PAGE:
Long-term consequences
2 years
5 years
15 years
Disturbance of the
Intestinal function

Table 1: Long-term sequelae of radical prostatectomy (RPE) and radiotherapy (RT) for prostate cancer regarding incontinence, impotence, and impaired bowel function. Table translated into German by Resnik MJ, Koyoma T, Fan K-H, et al. N Engl J Med 2013; 368:436-45.

The NanoKnife process

The NanoKnife Soft Tissue Ablation procedure uses IRE (Irreversible Electroporation) to destroy cancer cells. The surrounding tissue is not injured in the process. For the first time, prostate cancer can be treated with this method in such a way that continence is preserved and there is only a low risk of impotence. In addition, the NanoKnife procedure has a very low probability of pain or scarring. Here at VITUS, we are proud of the pioneering work we have done with the NanoKnife process. We are among the world’s leading experts in the use of IRE in the treatment of prostate cancer.

Through our close collaboration with the inventor of IRE for medical purposes, Prof. Boris Rubinsky of the University of Berkeley in the USA, we have had the opportunity to study and understand IRE at all stages of development, from laboratory to animal studies to human application. Our physicists and physicians are thus among the pioneers and the world’s leading experts in electroporation processes – both in the scientific and technical field and as well as in the clinical use.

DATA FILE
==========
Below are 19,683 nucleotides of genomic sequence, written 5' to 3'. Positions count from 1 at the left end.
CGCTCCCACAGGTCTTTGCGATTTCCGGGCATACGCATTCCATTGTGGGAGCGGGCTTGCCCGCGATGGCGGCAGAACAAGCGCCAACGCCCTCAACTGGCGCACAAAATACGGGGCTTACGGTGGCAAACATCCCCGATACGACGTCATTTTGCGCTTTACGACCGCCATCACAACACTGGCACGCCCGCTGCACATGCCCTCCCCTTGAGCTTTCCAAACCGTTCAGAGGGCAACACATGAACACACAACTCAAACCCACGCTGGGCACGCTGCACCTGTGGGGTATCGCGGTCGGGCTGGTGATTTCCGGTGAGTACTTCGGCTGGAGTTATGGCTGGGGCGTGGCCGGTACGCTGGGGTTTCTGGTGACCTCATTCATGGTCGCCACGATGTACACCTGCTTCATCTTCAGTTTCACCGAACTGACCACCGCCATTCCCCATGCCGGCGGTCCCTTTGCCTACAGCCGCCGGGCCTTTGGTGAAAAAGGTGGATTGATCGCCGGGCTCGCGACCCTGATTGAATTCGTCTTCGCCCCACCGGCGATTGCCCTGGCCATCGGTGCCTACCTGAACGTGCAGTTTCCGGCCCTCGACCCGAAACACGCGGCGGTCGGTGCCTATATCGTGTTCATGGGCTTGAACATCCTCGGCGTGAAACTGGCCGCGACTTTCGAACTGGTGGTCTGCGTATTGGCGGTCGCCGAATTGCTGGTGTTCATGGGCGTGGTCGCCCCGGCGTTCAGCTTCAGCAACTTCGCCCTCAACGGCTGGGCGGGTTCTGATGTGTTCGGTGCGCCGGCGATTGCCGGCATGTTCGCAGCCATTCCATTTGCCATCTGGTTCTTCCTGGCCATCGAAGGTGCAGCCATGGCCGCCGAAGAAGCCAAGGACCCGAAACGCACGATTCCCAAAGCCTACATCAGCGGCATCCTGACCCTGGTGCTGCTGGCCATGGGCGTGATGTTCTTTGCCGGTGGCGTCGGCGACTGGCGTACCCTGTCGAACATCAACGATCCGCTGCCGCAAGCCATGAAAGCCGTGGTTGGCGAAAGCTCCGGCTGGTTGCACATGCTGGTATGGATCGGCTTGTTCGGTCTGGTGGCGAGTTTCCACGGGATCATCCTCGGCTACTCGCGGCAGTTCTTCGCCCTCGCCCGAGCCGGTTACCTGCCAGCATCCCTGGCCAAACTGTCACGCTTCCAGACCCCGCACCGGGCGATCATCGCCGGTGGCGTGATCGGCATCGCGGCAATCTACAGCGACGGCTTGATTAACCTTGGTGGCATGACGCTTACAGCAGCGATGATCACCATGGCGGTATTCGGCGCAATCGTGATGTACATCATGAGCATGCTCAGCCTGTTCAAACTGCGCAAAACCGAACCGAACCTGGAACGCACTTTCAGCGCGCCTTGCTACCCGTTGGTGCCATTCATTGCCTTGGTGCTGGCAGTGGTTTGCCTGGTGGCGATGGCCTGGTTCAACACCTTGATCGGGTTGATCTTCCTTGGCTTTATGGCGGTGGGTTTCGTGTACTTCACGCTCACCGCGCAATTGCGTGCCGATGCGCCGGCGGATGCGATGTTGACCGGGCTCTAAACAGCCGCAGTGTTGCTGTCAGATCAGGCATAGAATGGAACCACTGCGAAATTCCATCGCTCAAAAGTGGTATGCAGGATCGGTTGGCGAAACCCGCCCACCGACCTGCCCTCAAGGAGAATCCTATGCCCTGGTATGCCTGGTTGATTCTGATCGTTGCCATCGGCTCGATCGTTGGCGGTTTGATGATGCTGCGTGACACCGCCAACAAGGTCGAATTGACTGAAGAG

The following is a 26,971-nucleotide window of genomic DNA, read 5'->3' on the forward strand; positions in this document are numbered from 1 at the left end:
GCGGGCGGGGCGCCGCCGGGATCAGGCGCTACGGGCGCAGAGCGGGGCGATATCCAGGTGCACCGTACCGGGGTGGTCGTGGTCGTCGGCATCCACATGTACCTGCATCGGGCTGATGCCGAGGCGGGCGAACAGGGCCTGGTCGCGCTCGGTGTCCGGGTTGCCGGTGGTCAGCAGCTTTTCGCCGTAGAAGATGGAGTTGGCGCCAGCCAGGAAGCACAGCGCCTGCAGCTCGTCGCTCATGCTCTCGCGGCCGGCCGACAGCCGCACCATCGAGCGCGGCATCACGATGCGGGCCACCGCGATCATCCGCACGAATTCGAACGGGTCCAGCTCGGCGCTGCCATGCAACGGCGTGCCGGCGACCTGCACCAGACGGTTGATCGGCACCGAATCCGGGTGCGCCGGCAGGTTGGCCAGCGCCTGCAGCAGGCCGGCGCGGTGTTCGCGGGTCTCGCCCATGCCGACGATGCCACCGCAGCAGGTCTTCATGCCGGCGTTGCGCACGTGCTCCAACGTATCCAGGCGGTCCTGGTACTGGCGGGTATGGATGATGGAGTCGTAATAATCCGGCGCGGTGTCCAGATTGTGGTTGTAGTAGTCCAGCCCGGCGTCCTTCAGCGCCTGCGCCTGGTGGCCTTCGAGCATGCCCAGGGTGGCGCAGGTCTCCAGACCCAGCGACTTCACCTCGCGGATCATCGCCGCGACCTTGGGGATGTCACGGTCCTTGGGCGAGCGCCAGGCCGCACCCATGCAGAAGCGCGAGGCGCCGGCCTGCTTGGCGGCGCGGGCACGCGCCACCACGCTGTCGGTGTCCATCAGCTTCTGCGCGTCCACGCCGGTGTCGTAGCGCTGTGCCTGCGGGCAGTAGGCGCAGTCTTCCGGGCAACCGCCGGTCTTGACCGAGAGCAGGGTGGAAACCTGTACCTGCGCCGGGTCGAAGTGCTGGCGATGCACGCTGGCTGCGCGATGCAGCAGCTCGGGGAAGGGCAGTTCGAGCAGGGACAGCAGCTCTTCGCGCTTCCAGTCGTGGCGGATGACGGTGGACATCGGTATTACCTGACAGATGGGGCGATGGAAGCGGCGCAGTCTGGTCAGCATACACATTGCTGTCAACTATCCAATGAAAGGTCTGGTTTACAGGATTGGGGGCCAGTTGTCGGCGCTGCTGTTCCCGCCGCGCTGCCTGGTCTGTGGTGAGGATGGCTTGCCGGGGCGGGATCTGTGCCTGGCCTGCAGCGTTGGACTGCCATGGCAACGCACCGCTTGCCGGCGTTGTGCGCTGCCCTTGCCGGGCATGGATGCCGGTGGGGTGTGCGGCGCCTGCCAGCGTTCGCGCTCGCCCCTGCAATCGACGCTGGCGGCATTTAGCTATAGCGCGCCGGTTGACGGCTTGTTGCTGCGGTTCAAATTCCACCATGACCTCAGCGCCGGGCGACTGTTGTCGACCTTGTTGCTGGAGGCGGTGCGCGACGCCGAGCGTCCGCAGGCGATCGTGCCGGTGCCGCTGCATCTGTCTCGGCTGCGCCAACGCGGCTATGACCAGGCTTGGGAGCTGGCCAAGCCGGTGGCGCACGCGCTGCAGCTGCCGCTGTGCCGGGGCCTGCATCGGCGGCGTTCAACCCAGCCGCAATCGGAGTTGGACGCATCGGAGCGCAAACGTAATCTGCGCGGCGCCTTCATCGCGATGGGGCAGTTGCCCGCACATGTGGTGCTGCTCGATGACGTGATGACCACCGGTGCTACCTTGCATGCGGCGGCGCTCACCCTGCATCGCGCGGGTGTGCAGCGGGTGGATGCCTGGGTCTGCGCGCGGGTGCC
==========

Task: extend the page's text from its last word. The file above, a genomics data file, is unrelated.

• One time treatment in only one day
  • No pain
  • Highest potency retention rate achieved to date*.
  • Statistical 0% Incontinence**, ***
  • No surgical incisions, no pain
  • No aftercare necessary
  • No higher recurrence rate than radical procedures**.
  • Treatment even after prostatectomy or radiotherapy
  • Secondary immunological effects

*Urinary incontinence, as it is called, is the lack or inability of the body to safely store and self-directly empty the contents of the bladder. This leads to involuntary loss of urine. While there are several possible definitions of incontinence, a long-term study of incontinence after prostatectomy** concludes that a reasonable definition of incontinence is when a patient requires 2 or more pads per day 12 months after prostate surgery.

** Sacco E, Prayer-Galetti T, Pinto F, et al. Urinary incontinence after radical prostatectomy: incidence by definition, risk factors, and temporal trend in a large series with a long-term follow-up. BJU Int. 2006;97:1234-41.

*** Syan, Raveen, and Victor W. Nitti. “Post-prostatectomy Incontinence Initial Evaluation.” Urinary Dysfunction in Prostate Cancer. Springer, Cham, 2016. 15-30.

NanoKnife technology

ideal for the treatment of prostate cancer